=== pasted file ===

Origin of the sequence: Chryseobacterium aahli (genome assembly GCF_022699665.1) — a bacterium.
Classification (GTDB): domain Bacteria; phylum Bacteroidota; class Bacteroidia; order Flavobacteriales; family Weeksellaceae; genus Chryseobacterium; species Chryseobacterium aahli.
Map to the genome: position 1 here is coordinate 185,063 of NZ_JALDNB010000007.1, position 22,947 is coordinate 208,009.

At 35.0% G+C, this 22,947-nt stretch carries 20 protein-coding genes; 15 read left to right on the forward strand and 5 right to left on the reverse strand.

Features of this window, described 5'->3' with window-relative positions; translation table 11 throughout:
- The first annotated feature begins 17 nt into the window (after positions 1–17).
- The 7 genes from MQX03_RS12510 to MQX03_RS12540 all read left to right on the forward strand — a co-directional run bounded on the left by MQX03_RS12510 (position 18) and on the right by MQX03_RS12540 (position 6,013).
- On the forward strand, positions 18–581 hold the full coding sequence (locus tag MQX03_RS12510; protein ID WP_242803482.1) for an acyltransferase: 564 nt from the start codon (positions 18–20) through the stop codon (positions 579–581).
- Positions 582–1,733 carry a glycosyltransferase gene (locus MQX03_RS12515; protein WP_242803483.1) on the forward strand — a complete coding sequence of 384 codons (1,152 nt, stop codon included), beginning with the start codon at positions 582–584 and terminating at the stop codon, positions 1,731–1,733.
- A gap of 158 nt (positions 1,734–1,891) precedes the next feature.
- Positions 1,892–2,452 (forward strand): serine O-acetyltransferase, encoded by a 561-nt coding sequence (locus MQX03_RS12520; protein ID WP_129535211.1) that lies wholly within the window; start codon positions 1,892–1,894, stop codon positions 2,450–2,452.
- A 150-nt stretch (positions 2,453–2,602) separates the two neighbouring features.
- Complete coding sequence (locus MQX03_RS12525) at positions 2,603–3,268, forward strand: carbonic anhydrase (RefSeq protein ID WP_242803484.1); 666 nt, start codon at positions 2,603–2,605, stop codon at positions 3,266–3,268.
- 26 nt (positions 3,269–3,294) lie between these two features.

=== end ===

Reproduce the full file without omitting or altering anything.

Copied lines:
Origin of the sequence: Chryseobacterium aahli (genome assembly GCF_022699665.1) — a bacterium.
Classification (GTDB): domain Bacteria; phylum Bacteroidota; class Bacteroidia; order Flavobacteriales; family Weeksellaceae; genus Chryseobacterium; species Chryseobacterium aahli.
Map to the genome: position 1 here is coordinate 185,063 of NZ_JALDNB010000007.1, position 22,947 is coordinate 208,009.

At 35.0% G+C, this 22,947-nt stretch carries 20 protein-coding genes; 15 read left to right on the forward strand and 5 right to left on the reverse strand.

Features of this window, described 5'->3' with window-relative positions; translation table 11 throughout:
- The first annotated feature begins 17 nt into the window (after positions 1–17).
- The 7 genes from MQX03_RS12510 to MQX03_RS12540 all read left to right on the forward strand — a co-directional run bounded on the left by MQX03_RS12510 (position 18) and on the right by MQX03_RS12540 (position 6,013).
- On the forward strand, positions 18–581 hold the full coding sequence (locus tag MQX03_RS12510; protein ID WP_242803482.1) for an acyltransferase: 564 nt from the start codon (positions 18–20) through the stop codon (positions 579–581).
- Positions 582–1,733 carry a glycosyltransferase gene (locus MQX03_RS12515; protein WP_242803483.1) on the forward strand — a complete coding sequence of 384 codons (1,152 nt, stop codon included), beginning with the start codon at positions 582–584 and terminating at the stop codon, positions 1,731–1,733.
- A gap of 158 nt (positions 1,734–1,891) precedes the next feature.
- Positions 1,892–2,452 (forward strand): serine O-acetyltransferase, encoded by a 561-nt coding sequence (locus MQX03_RS12520; protein ID WP_129535211.1) that lies wholly within the window; start codon positions 1,892–1,894, stop codon positions 2,450–2,452.
- A 150-nt stretch (positions 2,453–2,602) separates the two neighbouring features.
- Complete coding sequence (locus MQX03_RS12525) at positions 2,603–3,268, forward strand: carbonic anhydrase (RefSeq protein ID WP_242803484.1); 666 nt, start codon at positions 2,603–2,605, stop codon at positions 3,266–3,268.
- 26 nt (positions 3,269–3,294) lie between these two features.